The first 48 hours of life are the most crucial for a newborn’s health, but many never receive proper care in Kenya. In fact, less than one in four postpartum mothers and babies visit with a health care provider during that period. That’s partly because mothers can’t afford to buy clothes for their children. To eliminate obstacles, Operation Karibu, founded and run by H. Moka Lantum and Lynne Davidson, provides onesies made from recycled cotton T-shirts, emergency clinic transport, birth preparation, and child care training. What’s more, for 30 days following a delivery, staffers monitor the mother and newborn. After three years with zero mortalities, Karibu is expanding to six new facilities in Kenya’s poorest county—planning to reach thousands of additional mothers over the next two years. (Photos courtesy of 2020 Micro Clinic)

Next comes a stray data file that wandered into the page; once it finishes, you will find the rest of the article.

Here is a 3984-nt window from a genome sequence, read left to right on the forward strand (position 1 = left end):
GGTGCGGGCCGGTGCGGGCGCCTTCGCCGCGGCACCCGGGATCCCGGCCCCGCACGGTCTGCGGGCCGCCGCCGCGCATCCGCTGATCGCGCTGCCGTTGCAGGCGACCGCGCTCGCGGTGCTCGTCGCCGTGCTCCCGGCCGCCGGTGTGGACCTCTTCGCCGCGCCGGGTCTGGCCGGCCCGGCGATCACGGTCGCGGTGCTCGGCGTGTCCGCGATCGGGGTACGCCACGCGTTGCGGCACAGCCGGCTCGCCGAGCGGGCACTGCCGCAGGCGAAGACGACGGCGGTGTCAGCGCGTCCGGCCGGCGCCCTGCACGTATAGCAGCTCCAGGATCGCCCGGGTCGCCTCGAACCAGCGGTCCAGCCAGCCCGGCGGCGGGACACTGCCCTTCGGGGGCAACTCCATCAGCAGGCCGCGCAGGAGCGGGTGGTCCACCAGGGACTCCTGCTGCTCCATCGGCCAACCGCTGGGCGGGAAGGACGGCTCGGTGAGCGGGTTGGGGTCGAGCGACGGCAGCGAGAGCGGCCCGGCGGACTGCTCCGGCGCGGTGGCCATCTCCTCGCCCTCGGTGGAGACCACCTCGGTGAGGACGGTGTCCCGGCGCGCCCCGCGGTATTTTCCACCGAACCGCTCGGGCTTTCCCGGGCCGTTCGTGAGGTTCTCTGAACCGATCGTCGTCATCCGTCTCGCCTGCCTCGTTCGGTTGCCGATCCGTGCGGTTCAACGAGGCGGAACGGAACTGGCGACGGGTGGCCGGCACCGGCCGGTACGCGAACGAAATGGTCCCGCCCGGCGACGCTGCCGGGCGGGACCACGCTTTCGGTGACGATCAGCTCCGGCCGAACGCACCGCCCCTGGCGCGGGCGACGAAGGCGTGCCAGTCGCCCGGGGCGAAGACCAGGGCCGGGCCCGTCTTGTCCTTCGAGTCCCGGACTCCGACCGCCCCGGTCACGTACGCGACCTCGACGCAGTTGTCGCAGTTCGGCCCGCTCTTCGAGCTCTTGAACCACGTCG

Lantum’s father was Cameroon’s first public-health expert. He introduced iodine for treating goiters, and Lantum’s mother was a school principal and champion for girls’ education.
Davidson says her childhood dream was to be president, but not anymore. “I know now that that is not necessarily the best way to make a difference,” she said in an interview with Social Venture Partners. “And besides, the idea of a campaign is absolutely dreadful!”